Ford's battle to turn around its China business

Why Ford is falling behind in China
Why Ford is falling behind in China

Ford Motor is fighting to gain ground in China as its market gets as tough as it has been in decades.

All three Detroit automakers, plus newcomer Tesla, are trying different ways to snag a piece of the world's largest car market. Number 1 U.S. automaker General Motors is also the biggest U.S. carmaker in China by sales. Ford is in second place, with Fiat Chrysler trailing behind. 

Tesla has been importing cars to China, but in November, it said it plans to soon begin selling vehicles made in its China factory. Tesla is the first U.S. automaker to be permitted to sell Chinese-made vehicles in the country without partnering with a Chinese firm.

Ford's share of the Chinese market has not cracked more than 5% since 2008, and the company has actually lost share since 2015, from a high of 4.7% of the market in 2015 to 2.9% in 2018.

To be fair to Ford, things are getting tougher for all automakers in the country. Sales have slowed and automakers have had to resort to discounting and other measures to prop up sales. GM had a much larger 13.8% share of the market in 2018, but has also lost ground since 2015.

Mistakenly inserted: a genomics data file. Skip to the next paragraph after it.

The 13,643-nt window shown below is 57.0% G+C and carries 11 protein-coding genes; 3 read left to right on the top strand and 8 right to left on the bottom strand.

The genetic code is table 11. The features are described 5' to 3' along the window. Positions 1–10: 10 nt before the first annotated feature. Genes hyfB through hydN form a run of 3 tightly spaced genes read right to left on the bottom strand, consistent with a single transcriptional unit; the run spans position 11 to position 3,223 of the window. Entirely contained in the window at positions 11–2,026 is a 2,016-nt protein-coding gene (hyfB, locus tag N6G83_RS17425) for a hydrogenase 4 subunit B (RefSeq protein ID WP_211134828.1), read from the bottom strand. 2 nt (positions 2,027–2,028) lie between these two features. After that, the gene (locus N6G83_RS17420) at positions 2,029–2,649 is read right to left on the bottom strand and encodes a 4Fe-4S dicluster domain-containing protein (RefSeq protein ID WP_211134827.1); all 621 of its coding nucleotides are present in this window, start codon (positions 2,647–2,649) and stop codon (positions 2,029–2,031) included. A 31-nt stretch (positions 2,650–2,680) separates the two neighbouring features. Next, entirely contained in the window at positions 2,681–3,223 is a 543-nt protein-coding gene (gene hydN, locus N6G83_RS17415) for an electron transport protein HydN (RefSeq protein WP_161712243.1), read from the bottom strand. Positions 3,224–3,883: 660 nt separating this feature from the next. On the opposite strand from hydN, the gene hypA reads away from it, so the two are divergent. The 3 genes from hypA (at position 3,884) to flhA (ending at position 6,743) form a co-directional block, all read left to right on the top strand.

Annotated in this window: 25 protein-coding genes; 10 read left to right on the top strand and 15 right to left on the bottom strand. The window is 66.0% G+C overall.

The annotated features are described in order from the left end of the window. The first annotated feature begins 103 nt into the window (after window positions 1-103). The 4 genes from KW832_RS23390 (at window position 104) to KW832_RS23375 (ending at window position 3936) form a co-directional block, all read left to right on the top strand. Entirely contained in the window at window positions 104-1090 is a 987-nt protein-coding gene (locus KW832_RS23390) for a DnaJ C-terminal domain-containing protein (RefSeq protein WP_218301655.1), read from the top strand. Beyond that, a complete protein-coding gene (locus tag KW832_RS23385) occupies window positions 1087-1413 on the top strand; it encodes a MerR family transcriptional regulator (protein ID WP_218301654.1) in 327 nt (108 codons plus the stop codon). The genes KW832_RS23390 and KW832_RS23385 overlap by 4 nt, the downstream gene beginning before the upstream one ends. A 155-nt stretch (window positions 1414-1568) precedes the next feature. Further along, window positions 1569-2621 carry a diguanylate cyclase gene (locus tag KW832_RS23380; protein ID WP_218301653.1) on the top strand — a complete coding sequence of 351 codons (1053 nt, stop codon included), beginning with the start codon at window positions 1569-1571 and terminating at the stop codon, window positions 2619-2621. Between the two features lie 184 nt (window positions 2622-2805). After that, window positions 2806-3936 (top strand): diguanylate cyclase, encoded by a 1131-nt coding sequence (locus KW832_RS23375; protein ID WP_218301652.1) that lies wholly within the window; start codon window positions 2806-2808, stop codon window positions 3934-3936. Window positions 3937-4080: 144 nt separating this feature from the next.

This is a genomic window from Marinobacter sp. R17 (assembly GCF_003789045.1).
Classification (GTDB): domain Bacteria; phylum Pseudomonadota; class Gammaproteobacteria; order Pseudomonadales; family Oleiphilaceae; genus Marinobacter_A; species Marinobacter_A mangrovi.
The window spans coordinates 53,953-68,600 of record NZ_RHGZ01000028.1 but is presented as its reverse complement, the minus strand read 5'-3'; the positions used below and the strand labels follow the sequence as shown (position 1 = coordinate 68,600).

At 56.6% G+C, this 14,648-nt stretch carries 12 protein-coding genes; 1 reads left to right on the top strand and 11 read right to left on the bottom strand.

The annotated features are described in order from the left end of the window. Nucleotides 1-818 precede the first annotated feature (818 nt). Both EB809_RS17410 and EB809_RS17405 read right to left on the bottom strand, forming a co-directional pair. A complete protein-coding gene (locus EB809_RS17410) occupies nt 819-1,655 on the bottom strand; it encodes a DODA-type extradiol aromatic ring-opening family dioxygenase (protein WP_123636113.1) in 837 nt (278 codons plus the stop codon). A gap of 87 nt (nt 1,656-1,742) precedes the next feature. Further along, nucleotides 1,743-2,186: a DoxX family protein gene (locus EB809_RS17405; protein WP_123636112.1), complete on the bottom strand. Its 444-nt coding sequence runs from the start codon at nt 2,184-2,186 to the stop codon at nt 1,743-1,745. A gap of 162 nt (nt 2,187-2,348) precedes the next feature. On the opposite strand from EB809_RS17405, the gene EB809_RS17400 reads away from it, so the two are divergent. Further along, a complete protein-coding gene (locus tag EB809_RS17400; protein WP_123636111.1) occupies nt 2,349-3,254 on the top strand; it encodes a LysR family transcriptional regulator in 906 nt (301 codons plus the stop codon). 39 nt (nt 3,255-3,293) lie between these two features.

In April, Ford unveiled a new strategy to improve sales and profits in the country. It has spun the China business out of its Asia-Pacific operations, turning it into its own entity. It also named Chinese auto industry veteran Anning Chen president of the division.

Ford is now focused on developing China-specific products, and leveraging the region as a hub for the design and manufacture of products that can be sold elsewhere in the world.